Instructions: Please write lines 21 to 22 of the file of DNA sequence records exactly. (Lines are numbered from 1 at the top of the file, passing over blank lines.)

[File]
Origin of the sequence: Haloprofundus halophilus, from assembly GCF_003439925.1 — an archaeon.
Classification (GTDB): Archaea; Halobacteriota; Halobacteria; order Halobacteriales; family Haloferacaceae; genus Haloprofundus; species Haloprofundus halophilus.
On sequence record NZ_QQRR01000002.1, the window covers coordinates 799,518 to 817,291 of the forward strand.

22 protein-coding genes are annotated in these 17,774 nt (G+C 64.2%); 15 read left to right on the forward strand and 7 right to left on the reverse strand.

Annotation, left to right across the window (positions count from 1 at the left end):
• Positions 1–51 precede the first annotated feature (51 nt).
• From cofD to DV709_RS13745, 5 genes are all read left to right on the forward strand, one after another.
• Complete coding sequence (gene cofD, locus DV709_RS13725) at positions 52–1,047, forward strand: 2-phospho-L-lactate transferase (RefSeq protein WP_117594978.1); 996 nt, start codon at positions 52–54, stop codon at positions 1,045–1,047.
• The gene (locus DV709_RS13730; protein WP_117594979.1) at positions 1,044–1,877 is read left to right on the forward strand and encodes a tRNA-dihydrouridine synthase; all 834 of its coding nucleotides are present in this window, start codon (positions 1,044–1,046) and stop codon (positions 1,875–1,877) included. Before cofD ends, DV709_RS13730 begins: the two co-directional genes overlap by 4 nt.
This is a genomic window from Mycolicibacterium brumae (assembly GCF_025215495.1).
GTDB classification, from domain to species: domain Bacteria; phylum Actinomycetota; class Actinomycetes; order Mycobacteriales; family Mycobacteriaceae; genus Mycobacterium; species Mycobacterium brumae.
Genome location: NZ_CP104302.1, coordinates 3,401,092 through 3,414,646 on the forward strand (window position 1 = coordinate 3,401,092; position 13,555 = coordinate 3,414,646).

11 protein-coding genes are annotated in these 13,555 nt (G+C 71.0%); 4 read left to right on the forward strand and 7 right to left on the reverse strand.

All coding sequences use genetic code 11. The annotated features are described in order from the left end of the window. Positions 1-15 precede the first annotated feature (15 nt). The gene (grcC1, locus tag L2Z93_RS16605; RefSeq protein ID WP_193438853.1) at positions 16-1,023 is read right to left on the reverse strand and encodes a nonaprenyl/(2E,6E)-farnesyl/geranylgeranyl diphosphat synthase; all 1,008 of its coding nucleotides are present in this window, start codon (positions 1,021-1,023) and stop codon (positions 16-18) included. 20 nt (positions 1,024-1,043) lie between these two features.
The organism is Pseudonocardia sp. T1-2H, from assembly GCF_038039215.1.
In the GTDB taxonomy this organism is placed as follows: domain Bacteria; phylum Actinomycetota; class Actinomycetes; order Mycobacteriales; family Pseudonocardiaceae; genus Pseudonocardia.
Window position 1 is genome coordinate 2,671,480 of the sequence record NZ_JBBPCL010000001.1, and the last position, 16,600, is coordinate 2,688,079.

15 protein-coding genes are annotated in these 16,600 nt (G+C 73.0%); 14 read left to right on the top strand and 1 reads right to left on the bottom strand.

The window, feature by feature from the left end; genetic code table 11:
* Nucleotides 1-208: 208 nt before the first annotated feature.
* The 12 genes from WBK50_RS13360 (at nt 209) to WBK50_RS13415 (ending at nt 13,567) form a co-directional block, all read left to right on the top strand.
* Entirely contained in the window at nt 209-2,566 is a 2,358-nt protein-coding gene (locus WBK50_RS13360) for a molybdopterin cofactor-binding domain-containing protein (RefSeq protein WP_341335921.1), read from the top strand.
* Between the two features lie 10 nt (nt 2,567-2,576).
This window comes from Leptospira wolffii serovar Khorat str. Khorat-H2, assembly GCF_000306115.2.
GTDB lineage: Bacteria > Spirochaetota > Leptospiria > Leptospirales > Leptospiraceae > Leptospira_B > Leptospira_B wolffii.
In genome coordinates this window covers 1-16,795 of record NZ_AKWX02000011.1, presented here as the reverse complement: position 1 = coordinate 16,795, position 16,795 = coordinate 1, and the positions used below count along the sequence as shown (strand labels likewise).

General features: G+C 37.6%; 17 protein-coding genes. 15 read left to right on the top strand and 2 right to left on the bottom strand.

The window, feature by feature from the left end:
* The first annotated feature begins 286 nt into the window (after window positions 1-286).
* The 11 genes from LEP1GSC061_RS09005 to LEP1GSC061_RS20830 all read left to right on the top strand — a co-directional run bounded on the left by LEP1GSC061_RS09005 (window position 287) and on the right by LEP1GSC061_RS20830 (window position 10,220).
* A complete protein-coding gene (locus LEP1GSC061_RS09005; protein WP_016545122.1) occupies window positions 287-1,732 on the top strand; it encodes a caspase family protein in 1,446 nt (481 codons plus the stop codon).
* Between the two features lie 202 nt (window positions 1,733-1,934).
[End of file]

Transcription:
* The 12 genes from WBK50_RS13360 (at nt 209) to WBK50_RS13415 (ending at nt 13,567) form a co-directional block, all read left to right on the top strand.
* Entirely contained in the window at nt 209-2,566 is a 2,358-nt protein-coding gene (locus WBK50_RS13360) for a molybdopterin cofactor-binding domain-containing protein (RefSeq protein WP_341335921.1), read from the top strand.